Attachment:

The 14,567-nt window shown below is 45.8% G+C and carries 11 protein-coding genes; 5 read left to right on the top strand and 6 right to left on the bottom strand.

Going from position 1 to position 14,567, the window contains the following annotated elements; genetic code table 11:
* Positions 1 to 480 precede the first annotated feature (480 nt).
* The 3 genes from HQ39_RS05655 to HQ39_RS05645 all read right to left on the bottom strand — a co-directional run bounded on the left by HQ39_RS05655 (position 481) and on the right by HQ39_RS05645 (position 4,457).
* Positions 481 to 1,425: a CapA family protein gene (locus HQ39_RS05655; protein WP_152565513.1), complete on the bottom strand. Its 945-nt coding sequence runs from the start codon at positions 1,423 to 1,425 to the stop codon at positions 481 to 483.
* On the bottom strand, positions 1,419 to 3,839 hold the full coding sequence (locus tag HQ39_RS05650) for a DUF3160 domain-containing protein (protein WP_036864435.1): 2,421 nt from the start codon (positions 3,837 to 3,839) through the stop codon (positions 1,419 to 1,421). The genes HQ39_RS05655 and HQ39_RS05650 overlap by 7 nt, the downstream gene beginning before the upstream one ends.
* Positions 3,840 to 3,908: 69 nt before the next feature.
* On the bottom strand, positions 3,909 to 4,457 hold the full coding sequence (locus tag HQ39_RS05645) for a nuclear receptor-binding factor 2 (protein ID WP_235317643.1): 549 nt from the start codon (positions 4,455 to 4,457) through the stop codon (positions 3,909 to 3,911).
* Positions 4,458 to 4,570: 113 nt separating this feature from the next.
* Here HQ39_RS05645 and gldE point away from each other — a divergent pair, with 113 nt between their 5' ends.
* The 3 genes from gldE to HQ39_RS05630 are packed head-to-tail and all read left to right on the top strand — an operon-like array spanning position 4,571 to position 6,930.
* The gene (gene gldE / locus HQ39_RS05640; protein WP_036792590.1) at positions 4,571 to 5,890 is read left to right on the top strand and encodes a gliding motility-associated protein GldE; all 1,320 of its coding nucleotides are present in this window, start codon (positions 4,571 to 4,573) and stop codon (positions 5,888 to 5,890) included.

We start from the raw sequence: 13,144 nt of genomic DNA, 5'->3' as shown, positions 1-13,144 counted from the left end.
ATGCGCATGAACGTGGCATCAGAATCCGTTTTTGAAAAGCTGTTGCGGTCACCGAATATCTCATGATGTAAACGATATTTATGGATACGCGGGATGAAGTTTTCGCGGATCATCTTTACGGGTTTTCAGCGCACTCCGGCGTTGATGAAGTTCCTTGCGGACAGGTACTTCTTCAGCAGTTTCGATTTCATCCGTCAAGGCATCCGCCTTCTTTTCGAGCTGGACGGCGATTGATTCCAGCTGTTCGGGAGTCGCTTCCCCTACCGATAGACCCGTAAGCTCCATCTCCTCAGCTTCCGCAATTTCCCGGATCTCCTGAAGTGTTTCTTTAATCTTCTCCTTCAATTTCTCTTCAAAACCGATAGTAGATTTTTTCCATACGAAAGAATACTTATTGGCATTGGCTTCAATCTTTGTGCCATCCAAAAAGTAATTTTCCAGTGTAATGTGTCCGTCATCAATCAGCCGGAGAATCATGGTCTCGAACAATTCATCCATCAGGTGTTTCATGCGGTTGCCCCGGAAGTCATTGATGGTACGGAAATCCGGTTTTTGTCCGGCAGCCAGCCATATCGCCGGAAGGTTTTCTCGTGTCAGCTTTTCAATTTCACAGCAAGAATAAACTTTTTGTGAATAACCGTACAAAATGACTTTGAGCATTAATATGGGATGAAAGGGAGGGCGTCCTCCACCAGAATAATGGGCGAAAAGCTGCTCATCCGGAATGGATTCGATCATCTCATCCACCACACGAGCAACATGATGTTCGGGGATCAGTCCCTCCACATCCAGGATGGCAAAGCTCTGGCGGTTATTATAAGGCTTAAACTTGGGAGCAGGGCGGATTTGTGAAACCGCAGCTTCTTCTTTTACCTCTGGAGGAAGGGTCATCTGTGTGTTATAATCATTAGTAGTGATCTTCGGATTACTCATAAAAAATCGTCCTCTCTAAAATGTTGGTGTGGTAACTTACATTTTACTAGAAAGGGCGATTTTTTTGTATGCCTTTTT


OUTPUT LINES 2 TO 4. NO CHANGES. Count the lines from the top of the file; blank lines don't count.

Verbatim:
Going from position 1 to position 14,567, the window contains the following annotated elements; genetic code table 11:
* Positions 1 to 480 precede the first annotated feature (480 nt).
* The 3 genes from HQ39_RS05655 to HQ39_RS05645 all read right to left on the bottom strand — a co-directional run bounded on the left by HQ39_RS05655 (position 481) and on the right by HQ39_RS05645 (position 4,457).